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It's costing us!

Opposition leader raps failure to decide on fuel source

Thursday, February 07, 2013    

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OPPOSITION Leader Andrew Holness says delays in deciding on a fuel source for the proposed multibillion-dollar power generating plant in Old Harbour, St Catherine, will only result in more losses for Jamaicans who rely on electricity from the mostly inefficient system being run by the Jamaica Public Service (JPS).

His comment comes in response to indications that the much-touted project is in limbo due to the reported inability of the JPS to source Liquefied Natural Gas (LNG) at a price that would allow the power company to operate without incurring losses.

In December 2011, the Office of Utilities Regulation (OUR) announced that JPS was awarded the right to construct a 360-megawatt combined cycle modern plant, scheduled for completion by mid-2014.

"The project, which will be one of the largest private sector investments to be made in Jamaica to modernise and upgrade the electricity sector, will form the basis for the reduction in the electricity tariffs and growth in the productive sector," said the OUR, in relation to the project that was slated to supply up to 480 MW of new generating capacity for the country.

One year later, the JPS — while emphasising its readiness to begin work on the plant — cautioned that the project would not get off the ground until it was certain that the Government was fully committed to the establishment of an offshore LNG facility.

That facility would have provided the LNG needed to run the proposed power plant.

But in an announcement late last year, Energy Minister Phillip Paulwell disclosed that the Government was no longer interested in being responsible for sourcing the LNG, and had instead decided to give JPS the go-ahead to source the fuel for the new generating plant.

"We are very confident that with the tremendous international reach that Marubeni and East West Power (JPS' parent company) have, they are quite capable of doing this on their own," Paulwell told journalists in October of last year.

But well-placed sources said the entire project, including the construction of the new power plant, might not get off the ground as the JPS has indicated that it is not prepared to proceed due to its inability to source LNG at a price that would make the project feasible.

An official of the power company has confirmed reports that intense discussions have been taking place between the JPS and the OUR in a bid to save the project, which was originally touted as one of the solutions to the high electricity bills being paid by Jamaicans.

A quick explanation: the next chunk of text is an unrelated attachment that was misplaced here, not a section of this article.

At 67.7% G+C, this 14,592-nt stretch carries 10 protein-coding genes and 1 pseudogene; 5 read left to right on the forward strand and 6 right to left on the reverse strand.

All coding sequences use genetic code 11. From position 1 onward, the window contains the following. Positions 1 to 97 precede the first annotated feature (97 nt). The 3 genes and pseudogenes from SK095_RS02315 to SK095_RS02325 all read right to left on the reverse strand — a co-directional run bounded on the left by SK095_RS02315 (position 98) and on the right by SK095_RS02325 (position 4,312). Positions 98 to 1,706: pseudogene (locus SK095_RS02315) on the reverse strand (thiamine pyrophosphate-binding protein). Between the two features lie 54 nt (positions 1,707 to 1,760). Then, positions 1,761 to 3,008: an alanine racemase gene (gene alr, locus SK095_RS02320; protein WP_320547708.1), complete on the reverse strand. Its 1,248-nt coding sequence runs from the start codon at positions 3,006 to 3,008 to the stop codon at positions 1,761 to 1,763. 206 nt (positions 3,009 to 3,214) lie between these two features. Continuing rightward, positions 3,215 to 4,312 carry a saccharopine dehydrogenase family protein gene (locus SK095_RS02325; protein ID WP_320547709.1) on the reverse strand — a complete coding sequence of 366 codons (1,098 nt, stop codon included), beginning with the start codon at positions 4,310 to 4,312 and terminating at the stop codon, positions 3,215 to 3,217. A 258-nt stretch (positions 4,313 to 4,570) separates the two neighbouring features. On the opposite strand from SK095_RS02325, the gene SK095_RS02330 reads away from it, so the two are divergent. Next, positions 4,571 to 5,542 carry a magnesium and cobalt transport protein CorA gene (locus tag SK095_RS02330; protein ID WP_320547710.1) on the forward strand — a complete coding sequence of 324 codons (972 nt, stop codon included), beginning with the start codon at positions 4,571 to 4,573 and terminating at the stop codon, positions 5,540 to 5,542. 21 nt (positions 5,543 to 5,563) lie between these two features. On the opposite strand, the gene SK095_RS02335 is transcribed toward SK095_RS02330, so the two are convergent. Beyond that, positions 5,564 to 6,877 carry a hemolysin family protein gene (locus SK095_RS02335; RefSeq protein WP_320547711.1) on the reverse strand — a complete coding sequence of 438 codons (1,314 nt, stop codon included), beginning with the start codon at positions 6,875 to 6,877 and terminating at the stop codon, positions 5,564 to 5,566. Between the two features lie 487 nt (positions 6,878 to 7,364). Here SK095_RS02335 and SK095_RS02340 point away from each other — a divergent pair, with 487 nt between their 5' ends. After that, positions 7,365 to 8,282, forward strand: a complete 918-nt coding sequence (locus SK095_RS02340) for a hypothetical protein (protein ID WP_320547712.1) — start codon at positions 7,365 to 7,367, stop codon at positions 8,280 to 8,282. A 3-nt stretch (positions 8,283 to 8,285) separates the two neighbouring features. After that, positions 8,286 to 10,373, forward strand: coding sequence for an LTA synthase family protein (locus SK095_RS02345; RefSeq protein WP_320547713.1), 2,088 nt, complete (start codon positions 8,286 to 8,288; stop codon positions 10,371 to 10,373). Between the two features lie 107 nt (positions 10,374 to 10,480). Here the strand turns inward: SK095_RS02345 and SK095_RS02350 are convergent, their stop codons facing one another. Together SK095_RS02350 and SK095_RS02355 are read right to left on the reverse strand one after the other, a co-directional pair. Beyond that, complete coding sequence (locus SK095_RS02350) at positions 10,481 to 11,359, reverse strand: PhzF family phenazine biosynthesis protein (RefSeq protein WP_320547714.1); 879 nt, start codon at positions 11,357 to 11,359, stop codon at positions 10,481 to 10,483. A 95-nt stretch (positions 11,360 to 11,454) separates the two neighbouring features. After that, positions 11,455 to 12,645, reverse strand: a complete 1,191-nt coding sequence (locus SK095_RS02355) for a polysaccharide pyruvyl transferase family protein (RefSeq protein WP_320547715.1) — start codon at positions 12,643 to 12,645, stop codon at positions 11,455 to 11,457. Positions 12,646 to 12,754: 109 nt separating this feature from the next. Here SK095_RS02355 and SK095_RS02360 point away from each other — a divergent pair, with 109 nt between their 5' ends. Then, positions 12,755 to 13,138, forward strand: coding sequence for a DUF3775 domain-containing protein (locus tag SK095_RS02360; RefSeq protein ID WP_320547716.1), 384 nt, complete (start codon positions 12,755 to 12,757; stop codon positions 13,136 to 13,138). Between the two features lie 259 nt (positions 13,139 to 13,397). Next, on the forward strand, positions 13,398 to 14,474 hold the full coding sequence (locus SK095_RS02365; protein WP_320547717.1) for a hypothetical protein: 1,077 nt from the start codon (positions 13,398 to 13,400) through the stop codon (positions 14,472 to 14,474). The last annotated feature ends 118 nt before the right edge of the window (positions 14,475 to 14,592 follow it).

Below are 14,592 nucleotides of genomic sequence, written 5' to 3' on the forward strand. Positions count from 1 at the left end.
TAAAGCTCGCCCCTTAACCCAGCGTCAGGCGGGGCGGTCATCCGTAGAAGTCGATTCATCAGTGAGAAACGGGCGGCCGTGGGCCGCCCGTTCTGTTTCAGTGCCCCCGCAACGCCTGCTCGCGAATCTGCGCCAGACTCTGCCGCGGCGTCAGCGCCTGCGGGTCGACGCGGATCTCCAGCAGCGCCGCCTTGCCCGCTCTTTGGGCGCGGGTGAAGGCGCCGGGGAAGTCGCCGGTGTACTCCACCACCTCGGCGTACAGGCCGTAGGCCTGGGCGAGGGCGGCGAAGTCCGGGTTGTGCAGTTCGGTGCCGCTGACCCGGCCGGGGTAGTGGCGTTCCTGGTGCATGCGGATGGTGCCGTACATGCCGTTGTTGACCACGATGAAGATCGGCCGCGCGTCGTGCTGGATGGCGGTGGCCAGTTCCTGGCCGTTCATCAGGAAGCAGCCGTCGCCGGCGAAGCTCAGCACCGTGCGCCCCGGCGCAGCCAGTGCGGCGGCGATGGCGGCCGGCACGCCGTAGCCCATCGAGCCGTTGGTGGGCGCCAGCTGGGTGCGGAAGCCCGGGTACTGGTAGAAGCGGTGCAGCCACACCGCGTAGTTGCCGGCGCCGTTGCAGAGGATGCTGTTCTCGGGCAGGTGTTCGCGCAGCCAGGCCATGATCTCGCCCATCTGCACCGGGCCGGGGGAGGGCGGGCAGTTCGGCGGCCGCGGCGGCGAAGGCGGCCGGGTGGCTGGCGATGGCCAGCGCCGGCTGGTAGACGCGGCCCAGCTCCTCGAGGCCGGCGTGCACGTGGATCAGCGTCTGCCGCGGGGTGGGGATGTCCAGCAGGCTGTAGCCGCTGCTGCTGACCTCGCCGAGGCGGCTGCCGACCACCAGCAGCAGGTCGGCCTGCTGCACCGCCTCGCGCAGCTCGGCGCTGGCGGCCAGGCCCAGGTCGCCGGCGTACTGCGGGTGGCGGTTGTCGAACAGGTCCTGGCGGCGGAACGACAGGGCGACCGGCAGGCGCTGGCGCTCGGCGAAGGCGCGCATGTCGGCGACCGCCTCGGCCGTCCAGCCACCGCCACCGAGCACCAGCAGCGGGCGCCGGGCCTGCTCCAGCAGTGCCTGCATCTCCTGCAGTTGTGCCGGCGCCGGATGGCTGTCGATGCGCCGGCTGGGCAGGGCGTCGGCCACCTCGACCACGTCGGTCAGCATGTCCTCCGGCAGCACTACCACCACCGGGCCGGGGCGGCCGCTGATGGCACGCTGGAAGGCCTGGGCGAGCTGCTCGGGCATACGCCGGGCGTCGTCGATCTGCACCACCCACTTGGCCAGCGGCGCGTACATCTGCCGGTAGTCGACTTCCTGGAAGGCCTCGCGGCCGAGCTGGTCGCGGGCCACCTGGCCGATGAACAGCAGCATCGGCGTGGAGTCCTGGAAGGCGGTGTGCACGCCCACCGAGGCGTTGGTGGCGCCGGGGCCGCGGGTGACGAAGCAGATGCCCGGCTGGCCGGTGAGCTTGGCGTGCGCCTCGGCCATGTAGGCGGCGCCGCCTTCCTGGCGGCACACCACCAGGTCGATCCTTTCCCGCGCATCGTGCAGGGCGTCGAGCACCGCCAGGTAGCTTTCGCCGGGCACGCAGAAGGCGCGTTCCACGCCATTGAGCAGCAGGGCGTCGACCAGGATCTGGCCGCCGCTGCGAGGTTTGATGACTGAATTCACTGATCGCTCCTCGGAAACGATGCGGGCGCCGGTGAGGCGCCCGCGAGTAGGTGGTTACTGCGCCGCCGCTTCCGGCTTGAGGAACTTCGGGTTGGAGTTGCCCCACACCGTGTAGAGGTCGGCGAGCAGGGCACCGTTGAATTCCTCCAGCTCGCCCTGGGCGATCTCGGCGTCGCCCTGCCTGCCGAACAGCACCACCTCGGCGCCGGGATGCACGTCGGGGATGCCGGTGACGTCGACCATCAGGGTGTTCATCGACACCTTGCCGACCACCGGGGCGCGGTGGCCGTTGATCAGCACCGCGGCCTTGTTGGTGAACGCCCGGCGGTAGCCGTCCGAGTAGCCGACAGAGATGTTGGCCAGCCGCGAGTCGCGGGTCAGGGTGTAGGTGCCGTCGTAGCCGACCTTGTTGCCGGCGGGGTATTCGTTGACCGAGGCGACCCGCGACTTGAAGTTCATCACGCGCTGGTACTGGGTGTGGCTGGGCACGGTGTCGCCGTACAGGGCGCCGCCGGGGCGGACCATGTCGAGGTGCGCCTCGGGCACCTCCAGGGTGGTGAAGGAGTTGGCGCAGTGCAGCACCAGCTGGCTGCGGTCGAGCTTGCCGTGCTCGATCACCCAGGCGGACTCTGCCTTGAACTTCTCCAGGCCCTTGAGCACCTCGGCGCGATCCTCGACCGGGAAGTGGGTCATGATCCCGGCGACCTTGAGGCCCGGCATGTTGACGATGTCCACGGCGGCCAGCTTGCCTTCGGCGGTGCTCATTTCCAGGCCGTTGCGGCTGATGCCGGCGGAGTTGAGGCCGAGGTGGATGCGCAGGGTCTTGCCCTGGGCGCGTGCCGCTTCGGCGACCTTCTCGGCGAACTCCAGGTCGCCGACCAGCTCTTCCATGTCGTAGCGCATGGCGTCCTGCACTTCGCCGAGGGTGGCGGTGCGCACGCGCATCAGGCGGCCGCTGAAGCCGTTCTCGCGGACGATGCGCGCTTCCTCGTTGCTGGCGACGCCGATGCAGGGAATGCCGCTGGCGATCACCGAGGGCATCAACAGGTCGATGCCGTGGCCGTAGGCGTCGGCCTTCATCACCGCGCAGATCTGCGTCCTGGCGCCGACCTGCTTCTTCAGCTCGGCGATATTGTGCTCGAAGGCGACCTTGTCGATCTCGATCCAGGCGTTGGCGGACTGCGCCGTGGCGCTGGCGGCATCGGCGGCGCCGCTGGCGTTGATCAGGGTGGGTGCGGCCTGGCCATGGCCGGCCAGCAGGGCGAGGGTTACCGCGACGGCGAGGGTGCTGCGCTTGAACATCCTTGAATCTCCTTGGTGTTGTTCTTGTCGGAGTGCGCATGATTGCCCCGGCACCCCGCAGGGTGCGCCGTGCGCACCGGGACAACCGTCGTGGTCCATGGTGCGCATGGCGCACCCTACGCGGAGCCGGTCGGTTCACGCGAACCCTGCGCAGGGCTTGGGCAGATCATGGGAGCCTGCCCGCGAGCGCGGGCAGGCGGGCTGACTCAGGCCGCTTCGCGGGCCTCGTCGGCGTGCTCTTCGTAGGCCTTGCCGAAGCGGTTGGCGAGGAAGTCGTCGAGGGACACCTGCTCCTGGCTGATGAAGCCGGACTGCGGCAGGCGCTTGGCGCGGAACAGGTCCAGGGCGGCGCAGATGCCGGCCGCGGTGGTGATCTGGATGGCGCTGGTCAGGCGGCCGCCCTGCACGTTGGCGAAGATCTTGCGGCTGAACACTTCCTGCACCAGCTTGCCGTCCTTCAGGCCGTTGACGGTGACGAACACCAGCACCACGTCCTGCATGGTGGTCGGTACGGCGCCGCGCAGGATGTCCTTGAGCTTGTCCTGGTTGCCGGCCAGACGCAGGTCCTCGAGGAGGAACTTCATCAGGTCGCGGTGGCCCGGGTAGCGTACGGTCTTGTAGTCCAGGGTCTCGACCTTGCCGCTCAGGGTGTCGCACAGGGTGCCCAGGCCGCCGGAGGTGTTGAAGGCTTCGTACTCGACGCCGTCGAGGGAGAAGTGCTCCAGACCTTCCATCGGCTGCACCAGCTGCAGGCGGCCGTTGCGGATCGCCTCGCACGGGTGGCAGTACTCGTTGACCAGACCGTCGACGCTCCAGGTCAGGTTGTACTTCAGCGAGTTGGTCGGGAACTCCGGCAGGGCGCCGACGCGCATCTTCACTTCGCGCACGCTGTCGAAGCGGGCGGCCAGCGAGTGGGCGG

It's understood that after being asked by the OUR to submit a final proposal regarding a fuel source for the proposed plant, the JPS conducted additional due diligence and handed in that final document on Thursday of last week.

Commenting on the issue, the Opposition Leader asserted that successive administrations are to be blamed for the turn of events, as they took way too long to make a decision on a new fuel source. "Had we acted quickly on the energy matter — both this administration and the one of which I was a part — it would have been behind us. It may not have yielded any major reduction in the cost of fuel, but it would have increased our diversity in fuel sources and it would have given us a more efficient fuel that would probably generate electricity at a lower rate," Holness said as he addressed journalists at the Jamaica Observer last week.

He contended that the country will continue to pay for the delay and suggests that the Government should remove itself from the process of determining which fuel source is appropriate. "We have lost by virtue of not going LNG, this new delay is going to let us lose even more. There are other options on the table [including] compressed natural gas, coal; my view is that the Government should not be involved in determining fuel sources unless there is an externality from the fuel source that is dangerous to the public," said Holness as he argued for such initiatives to be private sector-led. "Once Government gets into deciding and a discretion is applied, there is room for all kinds of issues, because Government becomes the agent of lobby and you can't tell who is lobbying the Government to do what," Holness explained.

In a recent interview with the Observer, energy consultant and former head of the OUR Winston Hay expressed disappointment over the handling of the entire affair and called on Energy Minister Phillip Paulwell to provide the nation with a comprehensive update on the project.

According to Hay, a decision on a fuel source that would provide a more efficient system is as important as information on the deal being negotiated between the Government and the International Monetary Fund.

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